Hanmi Financial (HAFC) which has been a favorite of mine, reported an earnings “miss” last week and the market punished the stock hard. Hanmi is a small-medium sized bank started in 1982 by Korean Americans for Korean Americans. It started in Los Angeles, but has branched out to other major cities with Korean populations plus made efforts to attract Hispanic Americans as well. I like their niche and they’ve been very successful in the past.
Anyway, last Wednesday they reported earning that missed what Wall Street was expecting. They reported $0.46 versus expectations of $0.54. That’s a big miss. Ouch! This news dropped the stock almost 10%. That’s a lot for a bank to lose in one day.
Revenue was above expectations by quite a bit, so this suggests they were not controlling cost. Cost control is a big deal when Wall Street looks at banks. But, really it’s a one hand or the other issue. Controlling costs is great unless you have viable places to invest the money and grow the business. With such a niche business, this is always possible. They may be trying to outgrow the competition. We shall see. I taking a wait and see attitude for now.
The Wall Street concept of banking is a little old fashioned and a little overly conservative. That doesn’t mean it’s wrong. It’s probably mostly right. Most banking is highly competitive. And here’s the kicker: banking is very dependent on overall economic growth.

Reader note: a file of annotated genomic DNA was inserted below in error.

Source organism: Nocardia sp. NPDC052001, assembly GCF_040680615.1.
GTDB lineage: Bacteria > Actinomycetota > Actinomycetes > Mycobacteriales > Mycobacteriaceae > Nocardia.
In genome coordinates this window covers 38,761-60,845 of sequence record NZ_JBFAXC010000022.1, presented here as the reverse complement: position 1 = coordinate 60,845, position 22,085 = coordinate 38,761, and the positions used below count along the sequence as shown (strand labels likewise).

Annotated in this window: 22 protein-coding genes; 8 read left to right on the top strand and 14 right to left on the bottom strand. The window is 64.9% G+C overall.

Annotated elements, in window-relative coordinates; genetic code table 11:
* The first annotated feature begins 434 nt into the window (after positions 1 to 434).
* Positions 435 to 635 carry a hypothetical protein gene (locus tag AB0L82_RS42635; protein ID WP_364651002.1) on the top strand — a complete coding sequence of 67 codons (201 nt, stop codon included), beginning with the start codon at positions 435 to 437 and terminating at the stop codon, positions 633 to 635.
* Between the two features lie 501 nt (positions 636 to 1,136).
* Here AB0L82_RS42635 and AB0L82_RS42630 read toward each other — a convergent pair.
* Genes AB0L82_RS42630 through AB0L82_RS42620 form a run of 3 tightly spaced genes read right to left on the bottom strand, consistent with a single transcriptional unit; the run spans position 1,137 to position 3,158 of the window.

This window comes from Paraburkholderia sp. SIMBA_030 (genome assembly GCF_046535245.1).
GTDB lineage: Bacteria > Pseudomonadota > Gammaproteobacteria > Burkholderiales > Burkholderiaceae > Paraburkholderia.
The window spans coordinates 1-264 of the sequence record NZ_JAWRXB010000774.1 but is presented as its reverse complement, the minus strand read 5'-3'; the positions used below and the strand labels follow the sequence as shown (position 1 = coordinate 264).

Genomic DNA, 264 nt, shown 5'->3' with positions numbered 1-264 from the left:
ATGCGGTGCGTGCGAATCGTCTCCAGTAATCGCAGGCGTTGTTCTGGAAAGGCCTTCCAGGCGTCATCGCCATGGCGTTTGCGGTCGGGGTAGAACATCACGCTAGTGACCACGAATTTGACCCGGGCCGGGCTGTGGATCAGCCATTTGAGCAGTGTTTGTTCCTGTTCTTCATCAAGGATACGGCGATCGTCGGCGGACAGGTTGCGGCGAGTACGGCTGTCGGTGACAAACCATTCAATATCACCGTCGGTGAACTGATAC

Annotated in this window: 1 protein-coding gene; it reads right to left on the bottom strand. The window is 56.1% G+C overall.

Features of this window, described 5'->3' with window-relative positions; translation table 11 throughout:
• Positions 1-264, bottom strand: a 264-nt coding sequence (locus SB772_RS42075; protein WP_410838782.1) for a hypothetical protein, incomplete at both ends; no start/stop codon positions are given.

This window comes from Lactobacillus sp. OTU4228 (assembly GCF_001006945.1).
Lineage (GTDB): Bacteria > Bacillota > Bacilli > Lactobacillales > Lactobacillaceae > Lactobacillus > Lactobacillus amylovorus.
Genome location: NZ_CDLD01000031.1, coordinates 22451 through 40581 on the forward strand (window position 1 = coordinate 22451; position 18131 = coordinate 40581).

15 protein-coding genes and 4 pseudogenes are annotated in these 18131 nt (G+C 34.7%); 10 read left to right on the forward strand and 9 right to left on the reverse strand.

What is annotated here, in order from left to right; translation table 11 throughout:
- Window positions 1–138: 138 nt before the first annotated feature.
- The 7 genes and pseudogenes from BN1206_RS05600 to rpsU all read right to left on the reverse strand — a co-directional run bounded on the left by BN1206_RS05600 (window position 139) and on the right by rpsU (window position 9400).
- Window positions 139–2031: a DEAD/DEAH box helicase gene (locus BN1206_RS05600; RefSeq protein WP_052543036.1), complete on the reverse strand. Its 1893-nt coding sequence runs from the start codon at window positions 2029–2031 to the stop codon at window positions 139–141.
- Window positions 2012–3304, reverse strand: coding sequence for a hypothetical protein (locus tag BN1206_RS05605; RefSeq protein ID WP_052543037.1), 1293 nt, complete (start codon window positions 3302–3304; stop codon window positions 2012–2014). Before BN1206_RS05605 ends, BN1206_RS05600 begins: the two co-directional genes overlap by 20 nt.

Many economist and Wall Street have the idea that growth in the US is now constrained. I mostly agree. Economists cite aging baby boomers for lower demand. Some people, myself included, cite a shrinking middle class and general income disparity. Remember, the really good days in our nation were when the middle class was growing quickly and the rich were NOT getting richer more quickly. That is not true today. Count me as a non-believer in “supply side economics.” So be it.
There has been other news on bank dividends that I haven’t kept up with. Sorry. Nothing earth shattering, but nice all the same. I expect a little more of this kind of noise as annual meetings progress. Some banks like to announce dividend raises, stock splits and buy backs just before or at the annual meetings. It’s promotional for the shareholders. Works for me!